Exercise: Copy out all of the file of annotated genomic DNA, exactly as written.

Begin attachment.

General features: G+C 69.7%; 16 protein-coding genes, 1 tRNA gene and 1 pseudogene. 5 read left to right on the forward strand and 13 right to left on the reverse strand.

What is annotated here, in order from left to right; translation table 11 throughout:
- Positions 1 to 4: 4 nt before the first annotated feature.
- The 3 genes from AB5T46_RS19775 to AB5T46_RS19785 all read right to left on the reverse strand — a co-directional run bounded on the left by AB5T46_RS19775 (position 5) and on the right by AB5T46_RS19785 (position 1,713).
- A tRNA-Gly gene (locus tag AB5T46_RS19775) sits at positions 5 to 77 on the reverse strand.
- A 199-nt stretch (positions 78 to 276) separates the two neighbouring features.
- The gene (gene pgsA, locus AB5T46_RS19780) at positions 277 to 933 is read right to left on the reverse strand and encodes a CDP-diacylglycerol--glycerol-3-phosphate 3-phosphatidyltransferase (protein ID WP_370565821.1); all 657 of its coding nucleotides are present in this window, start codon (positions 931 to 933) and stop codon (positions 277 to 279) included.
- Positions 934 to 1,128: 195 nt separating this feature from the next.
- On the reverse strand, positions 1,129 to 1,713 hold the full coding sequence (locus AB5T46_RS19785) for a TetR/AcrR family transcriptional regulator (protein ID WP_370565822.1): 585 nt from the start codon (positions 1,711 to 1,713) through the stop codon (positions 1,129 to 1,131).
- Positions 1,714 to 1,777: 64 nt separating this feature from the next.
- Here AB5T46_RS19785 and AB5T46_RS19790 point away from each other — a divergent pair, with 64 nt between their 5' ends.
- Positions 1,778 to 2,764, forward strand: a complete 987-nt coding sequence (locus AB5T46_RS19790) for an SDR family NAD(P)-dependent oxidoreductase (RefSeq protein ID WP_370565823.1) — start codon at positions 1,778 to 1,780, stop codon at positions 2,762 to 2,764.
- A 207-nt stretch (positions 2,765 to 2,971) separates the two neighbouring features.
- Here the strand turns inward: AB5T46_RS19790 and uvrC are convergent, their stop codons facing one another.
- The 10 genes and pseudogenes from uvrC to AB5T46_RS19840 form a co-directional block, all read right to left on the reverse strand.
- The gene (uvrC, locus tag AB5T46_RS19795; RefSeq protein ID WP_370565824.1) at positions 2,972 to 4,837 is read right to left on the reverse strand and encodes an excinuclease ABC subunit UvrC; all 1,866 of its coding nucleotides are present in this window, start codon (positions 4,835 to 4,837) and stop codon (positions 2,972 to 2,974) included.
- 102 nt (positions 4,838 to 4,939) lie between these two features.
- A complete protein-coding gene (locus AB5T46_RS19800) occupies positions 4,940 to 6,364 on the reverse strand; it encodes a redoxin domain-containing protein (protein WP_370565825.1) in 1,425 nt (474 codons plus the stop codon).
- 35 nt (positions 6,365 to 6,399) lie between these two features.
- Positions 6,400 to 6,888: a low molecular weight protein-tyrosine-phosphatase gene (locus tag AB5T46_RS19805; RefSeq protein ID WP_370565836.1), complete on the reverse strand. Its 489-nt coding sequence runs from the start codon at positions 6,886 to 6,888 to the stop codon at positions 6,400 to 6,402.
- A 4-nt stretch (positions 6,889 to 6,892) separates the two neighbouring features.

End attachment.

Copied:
General features: G+C 69.7%; 16 protein-coding genes, 1 tRNA gene and 1 pseudogene. 5 read left to right on the forward strand and 13 right to left on the reverse strand.

What is annotated here, in order from left to right; translation table 11 throughout:
- Positions 1 to 4: 4 nt before the first annotated feature.
- The 3 genes from AB5T46_RS19775 to AB5T46_RS19785 all read right to left on the reverse strand — a co-directional run bounded on the left by AB5T46_RS19775 (position 5) and on the right by AB5T46_RS19785 (position 1,713).
- A tRNA-Gly gene (locus tag AB5T46_RS19775) sits at positions 5 to 77 on the reverse strand.
- A 199-nt stretch (positions 78 to 276) separates the two neighbouring features.
- The gene (gene pgsA, locus AB5T46_RS19780) at positions 277 to 933 is read right to left on the reverse strand and encodes a CDP-diacylglycerol--glycerol-3-phosphate 3-phosphatidyltransferase (protein ID WP_370565821.1); all 657 of its coding nucleotides are present in this window, start codon (positions 931 to 933) and stop codon (positions 277 to 279) included.
- Positions 934 to 1,128: 195 nt separating this feature from the next.
- On the reverse strand, positions 1,129 to 1,713 hold the full coding sequence (locus AB5T46_RS19785) for a TetR/AcrR family transcriptional regulator (protein ID WP_370565822.1): 585 nt from the start codon (positions 1,711 to 1,713) through the stop codon (positions 1,129 to 1,131).
- Positions 1,714 to 1,777: 64 nt separating this feature from the next.
- Here AB5T46_RS19785 and AB5T46_RS19790 point away from each other — a divergent pair, with 64 nt between their 5' ends.
- Positions 1,778 to 2,764, forward strand: a complete 987-nt coding sequence (locus AB5T46_RS19790) for an SDR family NAD(P)-dependent oxidoreductase (RefSeq protein ID WP_370565823.1) — start codon at positions 1,778 to 1,780, stop codon at positions 2,762 to 2,764.
- A 207-nt stretch (positions 2,765 to 2,971) separates the two neighbouring features.
- Here the strand turns inward: AB5T46_RS19790 and uvrC are convergent, their stop codons facing one another.
- The 10 genes and pseudogenes from uvrC to AB5T46_RS19840 form a co-directional block, all read right to left on the reverse strand.
- The gene (uvrC, locus tag AB5T46_RS19795; RefSeq protein ID WP_370565824.1) at positions 2,972 to 4,837 is read right to left on the reverse strand and encodes an excinuclease ABC subunit UvrC; all 1,866 of its coding nucleotides are present in this window, start codon (positions 4,835 to 4,837) and stop codon (positions 2,972 to 2,974) included.
- 102 nt (positions 4,838 to 4,939) lie between these two features.
- A complete protein-coding gene (locus AB5T46_RS19800) occupies positions 4,940 to 6,364 on the reverse strand; it encodes a redoxin domain-containing protein (protein WP_370565825.1) in 1,425 nt (474 codons plus the stop codon).
- 35 nt (positions 6,365 to 6,399) lie between these two features.
- Positions 6,400 to 6,888: a low molecular weight protein-tyrosine-phosphatase gene (locus tag AB5T46_RS19805; RefSeq protein ID WP_370565836.1), complete on the reverse strand. Its 489-nt coding sequence runs from the start codon at positions 6,886 to 6,888 to the stop codon at positions 6,400 to 6,402.
- A 4-nt stretch (positions 6,889 to 6,892) separates the two neighbouring features.